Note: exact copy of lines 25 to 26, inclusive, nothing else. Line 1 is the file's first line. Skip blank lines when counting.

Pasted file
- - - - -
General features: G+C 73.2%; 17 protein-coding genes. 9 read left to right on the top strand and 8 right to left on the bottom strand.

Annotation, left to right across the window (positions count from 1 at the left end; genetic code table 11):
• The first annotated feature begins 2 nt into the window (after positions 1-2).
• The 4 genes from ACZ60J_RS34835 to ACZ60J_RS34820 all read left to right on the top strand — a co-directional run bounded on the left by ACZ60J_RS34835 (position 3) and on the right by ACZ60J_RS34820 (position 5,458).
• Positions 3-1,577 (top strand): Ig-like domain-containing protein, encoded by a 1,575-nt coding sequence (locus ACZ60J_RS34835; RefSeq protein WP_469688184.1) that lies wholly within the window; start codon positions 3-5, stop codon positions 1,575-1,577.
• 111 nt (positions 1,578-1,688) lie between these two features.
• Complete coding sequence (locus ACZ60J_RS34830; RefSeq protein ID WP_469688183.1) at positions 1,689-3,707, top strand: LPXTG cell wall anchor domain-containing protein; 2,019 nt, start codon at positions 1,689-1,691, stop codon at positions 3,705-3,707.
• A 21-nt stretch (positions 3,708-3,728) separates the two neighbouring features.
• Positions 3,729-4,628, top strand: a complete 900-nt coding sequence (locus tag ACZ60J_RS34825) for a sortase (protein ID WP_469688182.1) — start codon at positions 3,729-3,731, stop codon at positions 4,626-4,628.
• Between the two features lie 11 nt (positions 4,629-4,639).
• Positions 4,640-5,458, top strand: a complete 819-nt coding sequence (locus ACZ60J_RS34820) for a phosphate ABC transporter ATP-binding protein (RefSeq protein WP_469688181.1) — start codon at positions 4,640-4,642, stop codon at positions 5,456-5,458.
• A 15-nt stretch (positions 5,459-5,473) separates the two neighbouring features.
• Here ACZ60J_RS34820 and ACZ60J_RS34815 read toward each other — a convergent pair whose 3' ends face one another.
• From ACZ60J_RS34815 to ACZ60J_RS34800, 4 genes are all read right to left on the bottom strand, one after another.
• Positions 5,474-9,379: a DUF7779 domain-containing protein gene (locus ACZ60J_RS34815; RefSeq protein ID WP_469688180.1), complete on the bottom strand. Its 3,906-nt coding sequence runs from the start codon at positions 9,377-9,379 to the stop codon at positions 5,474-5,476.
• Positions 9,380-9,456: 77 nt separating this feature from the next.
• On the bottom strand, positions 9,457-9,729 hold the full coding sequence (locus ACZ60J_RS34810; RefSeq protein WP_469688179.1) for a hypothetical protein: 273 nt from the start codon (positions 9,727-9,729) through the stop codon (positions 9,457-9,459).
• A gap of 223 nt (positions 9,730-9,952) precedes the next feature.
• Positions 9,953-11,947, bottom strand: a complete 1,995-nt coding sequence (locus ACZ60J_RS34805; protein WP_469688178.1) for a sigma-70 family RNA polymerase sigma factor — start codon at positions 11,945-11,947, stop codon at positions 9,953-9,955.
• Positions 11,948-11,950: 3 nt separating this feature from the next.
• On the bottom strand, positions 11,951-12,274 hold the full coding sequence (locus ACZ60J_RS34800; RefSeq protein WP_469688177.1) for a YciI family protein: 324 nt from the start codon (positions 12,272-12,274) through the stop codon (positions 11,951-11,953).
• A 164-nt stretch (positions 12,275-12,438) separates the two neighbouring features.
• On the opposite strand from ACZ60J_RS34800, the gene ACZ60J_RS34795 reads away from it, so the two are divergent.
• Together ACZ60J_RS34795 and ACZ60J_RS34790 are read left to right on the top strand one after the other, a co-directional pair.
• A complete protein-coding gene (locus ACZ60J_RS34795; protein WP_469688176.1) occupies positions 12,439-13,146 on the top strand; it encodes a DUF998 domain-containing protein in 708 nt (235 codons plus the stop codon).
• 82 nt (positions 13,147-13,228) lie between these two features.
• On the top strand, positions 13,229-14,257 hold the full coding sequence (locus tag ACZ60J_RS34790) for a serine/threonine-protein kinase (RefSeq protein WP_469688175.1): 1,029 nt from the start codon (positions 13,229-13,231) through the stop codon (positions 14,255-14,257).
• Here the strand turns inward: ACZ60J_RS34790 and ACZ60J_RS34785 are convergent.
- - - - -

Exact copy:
• A complete protein-coding gene (locus ACZ60J_RS34795; protein WP_469688176.1) occupies positions 12,439-13,146 on the top strand; it encodes a DUF998 domain-containing protein in 708 nt (235 codons plus the stop codon).
• 82 nt (positions 13,147-13,228) lie between these two features.